What do we do with the Good News?
What do you do during a pandemic? You pray. You send your best minds into laboratories to find something that can thwart the disease. You follow protocols that hinder its spread. And, once a vaccine is proven effective, you do everything you can to deliver it to the world.
For all the harm it’s done, the COVID-19 pandemic presents us with a profound spiritual gift; it may be the single most compelling parable in our generation of how the Bible understands the human condition. And why it’s a matter of singular urgency to deliver the Good News to the world.
Every week I receive an e-mail from Dr. James Tour, a synthetic, organic chemist from Rice University in Houston. The most recent one began like this: “Dear Friends, this week three people gave their lives to Jesus. The three live in London. This is how it happened … ”
I urge you to go to his website, JMTour.com. Currently, his webpage begins the way I would expect it, "Professor Tour seeks to hire a talented synthetic organic chemist post doc to work on the synthesis of nanomachines for drilling into cells.” Whatever that means.
Then comes the surprise. The very next paragraph references a Zoom Bible study that Dr. Tour offers weekly for anyone interested. And then this: “Dr. Tour will initiate a private Zoom call with anyone who is not a believer in Jesus but would like to hear his story about how he became a man with faith in Jesus, the Son of God. If interested, send Dr. Tour an email to make the request.”
In other words, “If you’d like to talk to me about life and faith, about how Jesus came into my life, let’s talk. Let’s Zoom. Send me an e-mail and we’ll get started.”
I wonder if you’ve ever had a conversation with someone outside your family about faith and life? If you’ve ever nudged a person a bit closer to Jesus? If you’ve ever prayed for someone, or prayed with someone to embrace Jesus as the Lord of life?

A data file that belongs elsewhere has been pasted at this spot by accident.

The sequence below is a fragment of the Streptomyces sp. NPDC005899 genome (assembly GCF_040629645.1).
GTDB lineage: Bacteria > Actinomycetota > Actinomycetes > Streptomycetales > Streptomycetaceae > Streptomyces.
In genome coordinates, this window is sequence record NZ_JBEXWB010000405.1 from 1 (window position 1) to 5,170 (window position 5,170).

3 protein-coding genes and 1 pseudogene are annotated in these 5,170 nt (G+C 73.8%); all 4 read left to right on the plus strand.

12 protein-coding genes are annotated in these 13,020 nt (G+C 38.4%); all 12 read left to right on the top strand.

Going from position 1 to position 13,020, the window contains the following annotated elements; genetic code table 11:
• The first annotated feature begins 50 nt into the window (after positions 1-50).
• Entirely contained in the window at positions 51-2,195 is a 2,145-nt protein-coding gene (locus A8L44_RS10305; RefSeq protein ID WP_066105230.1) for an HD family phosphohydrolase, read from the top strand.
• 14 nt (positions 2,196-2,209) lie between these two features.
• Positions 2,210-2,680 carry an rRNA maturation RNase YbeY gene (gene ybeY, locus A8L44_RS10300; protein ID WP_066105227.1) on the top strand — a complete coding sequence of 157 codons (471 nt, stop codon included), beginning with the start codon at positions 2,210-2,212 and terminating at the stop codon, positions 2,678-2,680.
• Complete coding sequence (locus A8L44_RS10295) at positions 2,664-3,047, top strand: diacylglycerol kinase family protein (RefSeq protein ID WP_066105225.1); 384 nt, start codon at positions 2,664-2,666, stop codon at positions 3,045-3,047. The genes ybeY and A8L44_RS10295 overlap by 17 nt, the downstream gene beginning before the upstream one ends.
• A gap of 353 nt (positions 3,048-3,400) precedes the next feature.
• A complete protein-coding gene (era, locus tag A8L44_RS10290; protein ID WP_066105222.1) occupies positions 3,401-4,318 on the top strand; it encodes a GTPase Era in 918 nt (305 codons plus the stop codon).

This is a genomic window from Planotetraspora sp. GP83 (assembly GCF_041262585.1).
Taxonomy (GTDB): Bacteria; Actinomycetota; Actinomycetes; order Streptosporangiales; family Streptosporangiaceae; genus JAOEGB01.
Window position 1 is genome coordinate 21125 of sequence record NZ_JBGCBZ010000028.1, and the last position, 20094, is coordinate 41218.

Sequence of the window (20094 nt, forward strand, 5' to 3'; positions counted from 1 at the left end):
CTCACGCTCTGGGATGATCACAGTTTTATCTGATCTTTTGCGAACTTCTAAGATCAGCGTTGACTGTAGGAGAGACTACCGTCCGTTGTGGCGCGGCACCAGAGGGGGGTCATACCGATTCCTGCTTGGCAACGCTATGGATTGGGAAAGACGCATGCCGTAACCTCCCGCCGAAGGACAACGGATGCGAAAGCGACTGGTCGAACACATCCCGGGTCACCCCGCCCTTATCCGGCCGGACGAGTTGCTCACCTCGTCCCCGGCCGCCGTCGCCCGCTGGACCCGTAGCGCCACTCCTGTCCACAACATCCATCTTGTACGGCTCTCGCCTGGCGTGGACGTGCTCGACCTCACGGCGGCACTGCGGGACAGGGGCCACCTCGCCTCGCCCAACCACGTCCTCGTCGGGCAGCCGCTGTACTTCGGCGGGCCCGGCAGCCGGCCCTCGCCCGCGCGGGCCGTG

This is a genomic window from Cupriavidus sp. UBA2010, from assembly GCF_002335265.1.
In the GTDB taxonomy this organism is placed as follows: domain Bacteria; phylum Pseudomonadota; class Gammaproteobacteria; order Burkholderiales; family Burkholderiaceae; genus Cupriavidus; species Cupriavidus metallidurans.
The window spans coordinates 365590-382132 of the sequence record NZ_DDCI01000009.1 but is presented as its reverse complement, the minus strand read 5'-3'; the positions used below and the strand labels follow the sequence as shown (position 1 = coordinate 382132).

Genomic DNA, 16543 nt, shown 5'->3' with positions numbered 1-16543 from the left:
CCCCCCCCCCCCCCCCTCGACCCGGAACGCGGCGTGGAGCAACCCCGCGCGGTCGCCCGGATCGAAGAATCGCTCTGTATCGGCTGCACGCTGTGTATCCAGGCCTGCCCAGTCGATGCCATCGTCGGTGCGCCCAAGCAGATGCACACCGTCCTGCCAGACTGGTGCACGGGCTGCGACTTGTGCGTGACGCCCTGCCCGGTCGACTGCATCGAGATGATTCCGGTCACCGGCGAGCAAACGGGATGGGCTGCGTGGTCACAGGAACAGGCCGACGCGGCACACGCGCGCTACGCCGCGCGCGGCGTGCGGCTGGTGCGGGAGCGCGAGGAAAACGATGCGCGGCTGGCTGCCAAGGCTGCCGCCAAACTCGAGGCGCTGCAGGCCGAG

If your answer is “not really,” welcome to a very large club! Your response may go further than that. “I’m not called to evangelism,” you might say. “Others could do that better than I.” Or maybe you’d love to be able to share Jesus with others but simply feel unprepared, unequipped. I share many of these feelings with you.
“In Jesus Christ we’ve got the 100 percent effective cure of the greatest pandemic ever to touch the human condition. The question for each of us is what will we do with it?”
– Rev. Dr. Jim Miller
But I also believe that this calling is one of the great privileges we have when we embrace Jesus as the Giver of Life —not just for us —but for the whole world!
I’d like to invite you to join me and Professor Jerry McCoy, physicist from The University of Tulsa, in a “laboratory” here at First Church. After Easter we’re going to gather a group of folks together, focus our thoughts on evangelism and take it to the streets. Really! Each meeting we’ll talk about what we experienced when we sought to engage folks to consider the person and work of Jesus.
There’s much we can learn about this aspect of discipleship and all kinds of reasons to learn it.
The great apostle puts it this way, “I am not ashamed of the gospel; it is the power of God for salvation — to the Jew first and also to the Gentile!” – Romans 1:16
Let me know if you’d like to be part of this “living experiment” in the laboratory of evangelism. I’d love to have you join us.